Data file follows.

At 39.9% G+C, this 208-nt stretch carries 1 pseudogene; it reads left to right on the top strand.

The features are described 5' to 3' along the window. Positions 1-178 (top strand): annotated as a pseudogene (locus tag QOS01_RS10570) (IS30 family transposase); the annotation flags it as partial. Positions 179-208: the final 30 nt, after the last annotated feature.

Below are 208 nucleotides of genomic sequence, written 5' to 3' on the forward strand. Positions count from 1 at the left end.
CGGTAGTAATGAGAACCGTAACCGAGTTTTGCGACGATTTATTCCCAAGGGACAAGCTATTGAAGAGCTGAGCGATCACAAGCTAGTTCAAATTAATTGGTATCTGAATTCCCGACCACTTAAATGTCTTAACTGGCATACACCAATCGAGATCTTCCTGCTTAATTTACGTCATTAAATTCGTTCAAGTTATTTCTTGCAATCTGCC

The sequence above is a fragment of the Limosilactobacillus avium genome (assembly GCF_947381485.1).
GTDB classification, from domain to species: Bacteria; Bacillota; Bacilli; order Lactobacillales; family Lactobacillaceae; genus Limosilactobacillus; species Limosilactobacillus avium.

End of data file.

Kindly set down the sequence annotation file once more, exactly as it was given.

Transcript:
At 39.9% G+C, this 208-nt stretch carries 1 pseudogene; it reads left to right on the top strand.

The features are described 5' to 3' along the window. Positions 1-178 (top strand): annotated as a pseudogene (locus tag QOS01_RS10570) (IS30 family transposase); the annotation flags it as partial. Positions 179-208: the final 30 nt, after the last annotated feature.

Below are 208 nucleotides of genomic sequence, written 5' to 3' on the forward strand. Positions count from 1 at the left end.
CGGTAGTAATGAGAACCGTAACCGAGTTTTGCGACGATTTATTCCCAAGGGACAAGCTATTGAAGAGCTGAGCGATCACAAGCTAGTTCAAATTAATTGGTATCTGAATTCCCGACCACTTAAATGTCTTAACTGGCATACACCAATCGAGATCTTCCTGCTTAATTTACGTCATTAAATTCGTTCAAGTTATTTCTTGCAATCTGCC

The sequence above is a fragment of the Limosilactobacillus avium genome (assembly GCF_947381485.1).
GTDB classification, from domain to species: Bacteria; Bacillota; Bacilli; order Lactobacillales; family Lactobacillaceae; genus Limosilactobacillus; species Limosilactobacillus avium.